Ambulance staffing levels ‘putting lives at risk’, claims UNISON

Written by Tom Freeman on 22 December 2017 in News

Scottish ambulance service experiencing “out of the ordinary” level of demand

Glasgow ambulance - michel

Scottish ambulance workers are unable to take breaks due to “poor planning and dangerously low staffing levels”, which means that lives are being put in danger, a trade union has claimed.

UNISON, which is the most represented union in NHS Scotland, said ambulance technicians are currently being asked to work long hours without breaks, and are told to go off sick if they can’t cope.

The Scottish Ambulance service has experienced an “out of the ordinary” level of demand in the past few weeks, according to the special health board which runs the service.

However, UNISON said staffing levels have not been increased to meet winter demands this year.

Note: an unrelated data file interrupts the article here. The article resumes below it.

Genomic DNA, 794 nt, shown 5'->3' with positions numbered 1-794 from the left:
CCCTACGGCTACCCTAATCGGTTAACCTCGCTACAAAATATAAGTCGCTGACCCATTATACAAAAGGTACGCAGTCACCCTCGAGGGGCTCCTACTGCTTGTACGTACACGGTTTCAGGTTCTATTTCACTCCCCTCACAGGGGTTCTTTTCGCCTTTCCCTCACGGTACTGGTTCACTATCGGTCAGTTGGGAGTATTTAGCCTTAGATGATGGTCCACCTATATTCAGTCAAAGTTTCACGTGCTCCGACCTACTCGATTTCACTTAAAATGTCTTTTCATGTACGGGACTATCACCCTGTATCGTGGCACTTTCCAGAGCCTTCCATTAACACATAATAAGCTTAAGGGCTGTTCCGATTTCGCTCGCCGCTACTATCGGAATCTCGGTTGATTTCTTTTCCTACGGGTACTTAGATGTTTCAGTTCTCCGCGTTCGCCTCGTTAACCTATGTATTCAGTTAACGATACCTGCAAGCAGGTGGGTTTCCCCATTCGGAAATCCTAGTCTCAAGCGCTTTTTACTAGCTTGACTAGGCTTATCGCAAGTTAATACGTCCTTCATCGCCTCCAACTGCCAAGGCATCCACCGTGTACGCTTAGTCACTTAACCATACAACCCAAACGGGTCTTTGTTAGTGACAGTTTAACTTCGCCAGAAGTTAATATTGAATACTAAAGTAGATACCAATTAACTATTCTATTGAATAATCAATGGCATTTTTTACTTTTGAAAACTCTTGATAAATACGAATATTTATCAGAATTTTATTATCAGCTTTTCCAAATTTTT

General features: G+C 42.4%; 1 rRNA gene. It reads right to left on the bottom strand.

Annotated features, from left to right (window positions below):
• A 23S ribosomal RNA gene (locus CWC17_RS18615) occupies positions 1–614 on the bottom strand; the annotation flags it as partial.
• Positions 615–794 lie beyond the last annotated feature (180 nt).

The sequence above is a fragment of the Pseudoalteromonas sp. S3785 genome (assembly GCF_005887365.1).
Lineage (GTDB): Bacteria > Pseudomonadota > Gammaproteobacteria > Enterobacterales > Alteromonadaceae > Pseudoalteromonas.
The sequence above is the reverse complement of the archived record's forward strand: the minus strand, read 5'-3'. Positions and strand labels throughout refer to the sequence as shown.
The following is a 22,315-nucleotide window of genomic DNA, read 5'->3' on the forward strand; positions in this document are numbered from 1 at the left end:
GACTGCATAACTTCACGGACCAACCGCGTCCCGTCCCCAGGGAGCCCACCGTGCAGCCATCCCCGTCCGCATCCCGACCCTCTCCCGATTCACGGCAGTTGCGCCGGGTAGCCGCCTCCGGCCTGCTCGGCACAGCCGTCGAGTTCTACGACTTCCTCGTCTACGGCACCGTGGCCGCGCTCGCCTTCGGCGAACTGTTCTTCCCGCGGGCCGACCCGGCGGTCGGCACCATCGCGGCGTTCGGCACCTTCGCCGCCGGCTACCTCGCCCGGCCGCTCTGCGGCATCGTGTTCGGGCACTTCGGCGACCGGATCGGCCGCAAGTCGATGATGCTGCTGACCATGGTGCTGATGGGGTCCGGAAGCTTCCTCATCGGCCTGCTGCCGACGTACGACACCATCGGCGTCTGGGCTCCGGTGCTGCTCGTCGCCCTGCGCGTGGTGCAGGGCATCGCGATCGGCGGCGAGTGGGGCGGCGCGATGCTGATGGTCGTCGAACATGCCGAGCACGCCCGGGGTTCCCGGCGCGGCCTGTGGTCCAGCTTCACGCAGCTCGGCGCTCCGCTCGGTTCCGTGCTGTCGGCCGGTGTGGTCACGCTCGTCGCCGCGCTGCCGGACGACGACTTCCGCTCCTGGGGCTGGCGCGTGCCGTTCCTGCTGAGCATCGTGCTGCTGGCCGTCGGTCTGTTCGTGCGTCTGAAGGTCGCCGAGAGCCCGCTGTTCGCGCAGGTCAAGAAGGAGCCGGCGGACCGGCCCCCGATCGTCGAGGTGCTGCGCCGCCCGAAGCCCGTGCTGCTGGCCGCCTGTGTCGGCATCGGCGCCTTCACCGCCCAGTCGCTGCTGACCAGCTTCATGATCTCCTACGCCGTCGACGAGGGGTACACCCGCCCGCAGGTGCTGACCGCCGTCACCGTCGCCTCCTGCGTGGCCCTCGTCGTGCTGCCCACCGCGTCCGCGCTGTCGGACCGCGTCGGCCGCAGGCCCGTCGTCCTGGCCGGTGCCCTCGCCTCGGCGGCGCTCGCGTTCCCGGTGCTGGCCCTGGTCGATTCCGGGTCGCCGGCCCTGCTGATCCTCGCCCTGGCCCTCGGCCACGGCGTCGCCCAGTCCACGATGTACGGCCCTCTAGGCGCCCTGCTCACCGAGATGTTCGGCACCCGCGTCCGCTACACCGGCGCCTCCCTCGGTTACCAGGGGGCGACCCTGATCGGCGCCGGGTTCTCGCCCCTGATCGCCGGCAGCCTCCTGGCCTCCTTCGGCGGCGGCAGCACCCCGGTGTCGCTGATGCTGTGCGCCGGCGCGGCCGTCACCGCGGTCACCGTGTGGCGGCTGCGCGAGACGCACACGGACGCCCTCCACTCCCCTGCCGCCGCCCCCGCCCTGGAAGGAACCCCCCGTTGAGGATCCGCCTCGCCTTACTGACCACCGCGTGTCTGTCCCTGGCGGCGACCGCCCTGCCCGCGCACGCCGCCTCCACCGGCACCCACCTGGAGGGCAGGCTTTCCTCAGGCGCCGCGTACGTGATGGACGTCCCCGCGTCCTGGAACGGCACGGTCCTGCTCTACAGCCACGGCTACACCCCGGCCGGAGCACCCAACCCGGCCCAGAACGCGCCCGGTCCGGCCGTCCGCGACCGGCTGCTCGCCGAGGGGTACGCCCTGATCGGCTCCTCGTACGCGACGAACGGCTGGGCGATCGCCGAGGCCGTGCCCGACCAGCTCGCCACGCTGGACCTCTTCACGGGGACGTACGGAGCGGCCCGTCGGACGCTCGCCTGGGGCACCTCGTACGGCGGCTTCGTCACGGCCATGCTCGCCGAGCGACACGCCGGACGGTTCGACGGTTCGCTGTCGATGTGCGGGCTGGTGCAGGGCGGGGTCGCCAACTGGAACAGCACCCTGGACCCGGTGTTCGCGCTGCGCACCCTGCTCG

The union’s ambulance service branch chair, Liam Boylan, said: “Forcing people to work ten or eleven hours without a break or a meal is clearly going to have a negative impact on both the individual’s ability to do a job well and their decision making.

“When you’re constantly doing this to ambulance technicians and paramedics, then it’s a recipe for disaster. Our members are being left with the choice of continuing tired and fatigued – more likely to have an accident or make a wrong decision – or to go off sick, adding to the pressure colleagues are facing.”

A spokesperson for the Scottish Ambulance Service said: “The service has been experiencing an exceptionally high, out of the ordinary, level of demand across the past week.

“Winter is an extremely busy time of year for the ambulance service and the NHS more widely and our staff are working hard to ensure patients get the care and treatment they need.

“We take staff welfare extremely seriously and we have put additional measures in place to support staff across this period. 

“We are continuing to work closely with our health board partners to manage increased winter pressure and we have issued clear messages to the public to signpost non-emergency healthcare advice and continue to encourage responsible use of our services.”

The Scottish Government predicted a 3.5 per cent increase in the numbers of ambulance staff in August.




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